1. Make the floor safer

Accidents at work are expensive and it is important to understand how and when they occur. The cause is not always an obvious event like a spill or a fall. Repetitive motions with poor posture or without proper lifting techniques can cause a lot of damage to the human body. The same applies to tasks requiring personal protective equipment. If these are not worn correctly, or not at all, or if the equipment is poorly maintained, injuries will occur.

Injuries see workers leave the warehouse to recover and bear the costs associated with wages, medical bills and sometimes facility repairs if the accident damages a device or piece of machinery. This has considerable implications for performance and productivity, especially if the injured worker played a central role. It’s more cost effective to make a warehouse as safe as possible and ensure everyone is following the necessary protocols. This may require additional safety and operational training.

According to research, serious non-fatal injuries cost workplaces nearly $59 billion in compensation annually, or more than $1 billion spent per week by U.S.-based companies.

  1. Find alternative sources

Delays happen, but the more they happen, the more revenue is lost, the less satisfied your customers are, and the higher your costs rise. In the face of shortages, for example, an operation must have alternatives found and in play. This includes everything from goods and parts to equipment used in the warehouse, such as wooden pallets, which are currently experiencing cost increases.

Soaring costs affect the bottom line and slow down operations, especially when you have to spend time finding suitable alternatives, placing orders and making necessary changes. It’s best to have this information so you can deploy your backup plans with the least amount of effort.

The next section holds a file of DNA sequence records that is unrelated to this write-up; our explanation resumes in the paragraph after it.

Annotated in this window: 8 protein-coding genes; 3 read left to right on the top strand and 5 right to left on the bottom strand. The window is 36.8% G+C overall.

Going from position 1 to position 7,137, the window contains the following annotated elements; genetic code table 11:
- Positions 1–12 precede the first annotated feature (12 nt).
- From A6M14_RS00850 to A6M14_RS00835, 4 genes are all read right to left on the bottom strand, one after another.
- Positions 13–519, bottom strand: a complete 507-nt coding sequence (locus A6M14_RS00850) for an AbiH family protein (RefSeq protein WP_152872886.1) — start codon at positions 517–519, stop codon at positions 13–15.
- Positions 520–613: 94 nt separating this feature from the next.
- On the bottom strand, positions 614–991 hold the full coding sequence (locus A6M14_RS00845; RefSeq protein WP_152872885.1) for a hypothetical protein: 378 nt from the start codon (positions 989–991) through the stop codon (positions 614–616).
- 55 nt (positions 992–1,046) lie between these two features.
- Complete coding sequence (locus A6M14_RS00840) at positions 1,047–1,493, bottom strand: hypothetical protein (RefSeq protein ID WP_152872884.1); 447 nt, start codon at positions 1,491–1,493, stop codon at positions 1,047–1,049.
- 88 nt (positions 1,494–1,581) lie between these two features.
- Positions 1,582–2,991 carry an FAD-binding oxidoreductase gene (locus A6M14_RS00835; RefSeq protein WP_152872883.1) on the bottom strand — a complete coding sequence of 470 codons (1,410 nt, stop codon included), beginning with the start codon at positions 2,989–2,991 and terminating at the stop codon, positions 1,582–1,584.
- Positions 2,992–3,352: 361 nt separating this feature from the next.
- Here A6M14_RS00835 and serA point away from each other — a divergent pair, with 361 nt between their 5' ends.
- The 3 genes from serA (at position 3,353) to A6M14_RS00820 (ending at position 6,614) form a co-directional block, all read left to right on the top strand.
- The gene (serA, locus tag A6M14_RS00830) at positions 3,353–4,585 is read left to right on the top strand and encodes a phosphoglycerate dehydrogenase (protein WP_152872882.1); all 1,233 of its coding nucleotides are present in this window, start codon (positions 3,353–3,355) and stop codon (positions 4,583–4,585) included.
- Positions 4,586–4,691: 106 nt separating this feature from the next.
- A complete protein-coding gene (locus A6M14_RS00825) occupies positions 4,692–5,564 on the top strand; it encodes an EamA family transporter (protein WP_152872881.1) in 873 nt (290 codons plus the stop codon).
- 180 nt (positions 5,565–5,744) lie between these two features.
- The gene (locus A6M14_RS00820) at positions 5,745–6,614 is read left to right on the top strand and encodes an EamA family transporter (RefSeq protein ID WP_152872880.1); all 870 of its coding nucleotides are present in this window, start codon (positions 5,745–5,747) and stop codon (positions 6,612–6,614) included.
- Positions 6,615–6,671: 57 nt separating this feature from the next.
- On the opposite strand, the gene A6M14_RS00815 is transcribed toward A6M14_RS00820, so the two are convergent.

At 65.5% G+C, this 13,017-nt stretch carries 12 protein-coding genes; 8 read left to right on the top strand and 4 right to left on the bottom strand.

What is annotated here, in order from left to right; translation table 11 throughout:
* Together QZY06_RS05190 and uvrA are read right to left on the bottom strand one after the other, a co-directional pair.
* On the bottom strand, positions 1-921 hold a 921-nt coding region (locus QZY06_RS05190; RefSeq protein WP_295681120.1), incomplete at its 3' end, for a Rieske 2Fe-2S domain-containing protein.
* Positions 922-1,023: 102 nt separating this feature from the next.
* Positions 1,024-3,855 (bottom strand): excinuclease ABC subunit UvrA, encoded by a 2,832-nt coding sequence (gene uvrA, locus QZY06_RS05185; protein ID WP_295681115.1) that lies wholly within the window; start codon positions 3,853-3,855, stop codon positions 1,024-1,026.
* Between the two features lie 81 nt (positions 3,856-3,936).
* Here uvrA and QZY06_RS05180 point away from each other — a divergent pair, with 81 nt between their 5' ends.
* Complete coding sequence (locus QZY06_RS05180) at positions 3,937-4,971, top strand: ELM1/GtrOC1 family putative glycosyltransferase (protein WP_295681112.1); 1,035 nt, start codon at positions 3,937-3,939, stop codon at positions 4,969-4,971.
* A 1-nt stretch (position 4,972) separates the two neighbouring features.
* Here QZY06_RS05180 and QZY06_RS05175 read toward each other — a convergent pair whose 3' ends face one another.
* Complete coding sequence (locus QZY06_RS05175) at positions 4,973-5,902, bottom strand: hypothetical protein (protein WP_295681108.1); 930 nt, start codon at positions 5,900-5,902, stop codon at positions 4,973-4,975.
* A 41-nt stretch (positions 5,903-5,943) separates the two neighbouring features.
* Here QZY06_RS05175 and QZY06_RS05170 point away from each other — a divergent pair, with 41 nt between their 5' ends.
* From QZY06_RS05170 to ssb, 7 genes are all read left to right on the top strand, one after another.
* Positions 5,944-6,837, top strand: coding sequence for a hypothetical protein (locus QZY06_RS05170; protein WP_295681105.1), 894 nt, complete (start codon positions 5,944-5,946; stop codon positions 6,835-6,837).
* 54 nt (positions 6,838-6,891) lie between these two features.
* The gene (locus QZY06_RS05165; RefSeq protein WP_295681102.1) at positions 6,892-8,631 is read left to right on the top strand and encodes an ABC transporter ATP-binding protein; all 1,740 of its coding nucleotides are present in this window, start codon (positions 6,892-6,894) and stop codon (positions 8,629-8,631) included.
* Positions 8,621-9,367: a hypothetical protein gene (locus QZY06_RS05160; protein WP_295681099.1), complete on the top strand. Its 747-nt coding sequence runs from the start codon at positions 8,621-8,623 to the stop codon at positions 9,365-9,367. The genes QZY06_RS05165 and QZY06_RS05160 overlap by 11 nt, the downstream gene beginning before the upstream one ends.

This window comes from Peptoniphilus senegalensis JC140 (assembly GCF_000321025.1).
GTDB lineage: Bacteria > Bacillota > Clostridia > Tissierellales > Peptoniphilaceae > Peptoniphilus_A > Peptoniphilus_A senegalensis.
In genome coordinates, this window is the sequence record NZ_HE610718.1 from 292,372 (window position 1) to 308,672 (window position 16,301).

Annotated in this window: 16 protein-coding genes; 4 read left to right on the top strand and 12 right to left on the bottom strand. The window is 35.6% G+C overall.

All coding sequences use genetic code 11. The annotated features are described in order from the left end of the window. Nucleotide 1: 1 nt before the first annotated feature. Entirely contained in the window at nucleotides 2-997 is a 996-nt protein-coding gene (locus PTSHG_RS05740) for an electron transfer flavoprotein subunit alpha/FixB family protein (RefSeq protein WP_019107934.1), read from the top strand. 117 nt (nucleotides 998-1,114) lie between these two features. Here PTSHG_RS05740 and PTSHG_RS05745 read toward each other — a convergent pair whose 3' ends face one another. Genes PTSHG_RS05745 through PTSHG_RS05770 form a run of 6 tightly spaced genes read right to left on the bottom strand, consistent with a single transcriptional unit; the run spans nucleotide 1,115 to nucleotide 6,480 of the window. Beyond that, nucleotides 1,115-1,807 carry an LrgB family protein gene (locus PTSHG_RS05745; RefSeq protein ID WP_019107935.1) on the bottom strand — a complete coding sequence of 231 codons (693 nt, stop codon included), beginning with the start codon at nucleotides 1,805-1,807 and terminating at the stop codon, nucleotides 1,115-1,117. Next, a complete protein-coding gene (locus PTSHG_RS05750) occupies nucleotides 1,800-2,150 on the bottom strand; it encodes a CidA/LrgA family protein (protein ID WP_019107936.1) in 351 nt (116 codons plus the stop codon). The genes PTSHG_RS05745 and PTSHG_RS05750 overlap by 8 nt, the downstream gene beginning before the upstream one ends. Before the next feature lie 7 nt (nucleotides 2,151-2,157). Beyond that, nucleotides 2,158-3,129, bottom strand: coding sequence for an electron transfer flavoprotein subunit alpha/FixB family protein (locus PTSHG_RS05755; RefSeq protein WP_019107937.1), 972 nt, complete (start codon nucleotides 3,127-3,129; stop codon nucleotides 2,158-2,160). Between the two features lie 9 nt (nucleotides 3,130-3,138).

In the case of wooden pallets, a smart operation would already have a contingency plan in place to order resin pallets, with a contract set and prices determined, along with all associated process data in automated systems and Management Tools.

  1. Maintain equipment and materials

Faulty hardware causes delays, ruins performance, and increases the cost of fuel, parts, replacements, and damaged goods. It is wise to keep your equipment and materials maintained and in top condition.

Traditional maintenance policies are not useful here, as most deal with maintenance material after a setback has occurred. Predictive maintenance is a much better approach and involves solving problems early, to avoid breakdowns or breakdowns altogether.

When paired with IoT or smart data solutions, it becomes an incredibly easy-to-use system. For example, performance data could reveal a decrease in the productivity of certain equipment. Maintenance teams could initiate an investigation to find out why equipment isn’t performing as well, uncover potential issues, and resolve them before they halt productivity.

This shows how the Industrial Internet of Things (IIoT) will transform modern industry. Smarter, data-driven solutions can reduce costs and create a more reliable and predictable environment within the warehouse.

Warehouse operating costs can be significantly reduced. At a time when inflation is high, costs continue to escalate and challenges abound, the above strategies can make all the difference. It may even be the reason why your business continues to thrive in such an unpredictable market.